What do you need to get in?
Main entry requirements
112 UCAS points at A2
112 UCAS points
Our typical offer is 112 UCAS Points. We operate a flexible admissions policy and treat everyone as an individual. This means that we will take into consideration your educational achievements and predicted grades (where applicable) together with your application as a whole, including work experience and personal statement.
If your qualifications aren’t listed here, you can use our UCAS points guide of 112 and refer to the university’s website for full details of all entry routes and requirements.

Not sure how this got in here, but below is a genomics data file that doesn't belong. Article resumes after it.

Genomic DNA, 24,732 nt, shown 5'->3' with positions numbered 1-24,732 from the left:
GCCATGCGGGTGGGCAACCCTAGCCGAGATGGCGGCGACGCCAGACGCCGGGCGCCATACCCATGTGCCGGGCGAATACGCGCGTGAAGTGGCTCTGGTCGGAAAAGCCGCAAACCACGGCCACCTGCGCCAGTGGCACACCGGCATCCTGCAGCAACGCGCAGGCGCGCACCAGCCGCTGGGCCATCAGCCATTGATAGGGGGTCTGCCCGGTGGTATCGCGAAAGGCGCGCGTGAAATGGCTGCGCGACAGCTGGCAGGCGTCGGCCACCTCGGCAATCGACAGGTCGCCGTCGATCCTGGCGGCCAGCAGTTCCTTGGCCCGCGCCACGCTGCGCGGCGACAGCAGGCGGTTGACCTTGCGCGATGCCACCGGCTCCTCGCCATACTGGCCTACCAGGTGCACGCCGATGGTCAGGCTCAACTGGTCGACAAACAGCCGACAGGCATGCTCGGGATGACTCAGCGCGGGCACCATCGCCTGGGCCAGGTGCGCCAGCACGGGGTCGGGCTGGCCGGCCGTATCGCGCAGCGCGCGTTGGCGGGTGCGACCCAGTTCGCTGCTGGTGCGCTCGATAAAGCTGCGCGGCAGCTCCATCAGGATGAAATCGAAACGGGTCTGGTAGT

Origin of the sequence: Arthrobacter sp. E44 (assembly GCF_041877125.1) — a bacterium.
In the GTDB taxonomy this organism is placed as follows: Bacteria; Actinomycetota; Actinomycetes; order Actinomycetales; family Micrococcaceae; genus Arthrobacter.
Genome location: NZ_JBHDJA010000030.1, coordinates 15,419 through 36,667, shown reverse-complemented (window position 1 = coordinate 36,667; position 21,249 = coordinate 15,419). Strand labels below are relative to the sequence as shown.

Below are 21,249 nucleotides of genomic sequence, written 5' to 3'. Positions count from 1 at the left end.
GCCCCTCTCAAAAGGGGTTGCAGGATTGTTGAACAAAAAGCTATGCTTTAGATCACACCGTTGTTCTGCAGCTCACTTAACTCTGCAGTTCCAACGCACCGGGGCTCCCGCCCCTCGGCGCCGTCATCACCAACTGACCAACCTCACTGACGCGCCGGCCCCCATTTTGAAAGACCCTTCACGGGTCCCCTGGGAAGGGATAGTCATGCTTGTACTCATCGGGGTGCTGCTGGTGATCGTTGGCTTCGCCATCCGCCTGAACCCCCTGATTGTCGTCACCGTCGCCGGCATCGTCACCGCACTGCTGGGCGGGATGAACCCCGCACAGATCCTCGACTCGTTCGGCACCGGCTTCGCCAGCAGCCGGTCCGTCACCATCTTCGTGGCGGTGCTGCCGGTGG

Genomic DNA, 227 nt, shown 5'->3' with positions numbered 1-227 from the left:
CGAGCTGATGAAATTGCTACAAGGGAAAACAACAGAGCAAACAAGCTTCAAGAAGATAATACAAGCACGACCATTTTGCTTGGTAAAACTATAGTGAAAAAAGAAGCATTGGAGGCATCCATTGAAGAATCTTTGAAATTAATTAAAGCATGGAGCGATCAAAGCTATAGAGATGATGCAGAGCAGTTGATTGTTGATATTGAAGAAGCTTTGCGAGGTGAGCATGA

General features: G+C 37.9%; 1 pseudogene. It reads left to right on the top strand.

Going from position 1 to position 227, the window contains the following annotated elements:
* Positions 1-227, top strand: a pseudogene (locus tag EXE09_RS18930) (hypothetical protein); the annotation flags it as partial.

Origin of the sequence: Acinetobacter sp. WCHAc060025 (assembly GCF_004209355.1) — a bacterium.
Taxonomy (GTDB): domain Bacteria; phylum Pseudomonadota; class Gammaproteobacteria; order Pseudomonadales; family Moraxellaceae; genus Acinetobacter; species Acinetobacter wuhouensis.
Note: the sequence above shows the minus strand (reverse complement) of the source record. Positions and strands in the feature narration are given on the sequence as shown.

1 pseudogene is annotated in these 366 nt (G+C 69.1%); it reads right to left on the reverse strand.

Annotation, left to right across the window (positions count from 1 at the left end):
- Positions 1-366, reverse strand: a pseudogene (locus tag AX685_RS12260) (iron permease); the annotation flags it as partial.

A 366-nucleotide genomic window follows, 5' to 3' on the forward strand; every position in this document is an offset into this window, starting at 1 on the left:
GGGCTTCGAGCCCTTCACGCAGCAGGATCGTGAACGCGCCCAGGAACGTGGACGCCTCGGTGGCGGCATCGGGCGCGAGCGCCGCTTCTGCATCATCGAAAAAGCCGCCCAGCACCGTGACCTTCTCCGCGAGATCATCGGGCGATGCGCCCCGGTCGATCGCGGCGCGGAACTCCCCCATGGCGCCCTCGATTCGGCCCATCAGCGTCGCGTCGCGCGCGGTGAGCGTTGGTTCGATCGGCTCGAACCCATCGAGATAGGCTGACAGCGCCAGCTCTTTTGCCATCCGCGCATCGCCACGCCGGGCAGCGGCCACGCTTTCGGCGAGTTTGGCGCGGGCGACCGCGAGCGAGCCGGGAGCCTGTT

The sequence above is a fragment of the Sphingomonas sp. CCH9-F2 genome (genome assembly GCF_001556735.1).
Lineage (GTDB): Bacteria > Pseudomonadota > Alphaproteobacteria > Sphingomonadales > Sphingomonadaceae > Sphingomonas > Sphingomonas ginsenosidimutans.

% applicants receiving offers83%
Provided by UCAS, this is the percentage of applicants who were offered a place on the course last year. Note that not all applicants receiving offers will take up the place, so this figure is likely to differ from applicants to places.
Tuition fee & financial support£9,250
Maximum annual fee for UK students. NHS-funded, sandwich or part-time course fees may vary.
If you live in:
- Scotland and go to a Scottish university, you won’t pay tuition fees
- Northern Ireland and go to an NI uni, you’ll pay £3,805 in tuition fees
- Wales you’ll pay £3,810 in fees and get a tuition fee grant to cover the rest
Every degree course is different, so it’s important to find one that suits your interests and matches the way you prefer to work – from the modules you’ll be studying to how you’ll be assessed. Top things to look for when comparing courses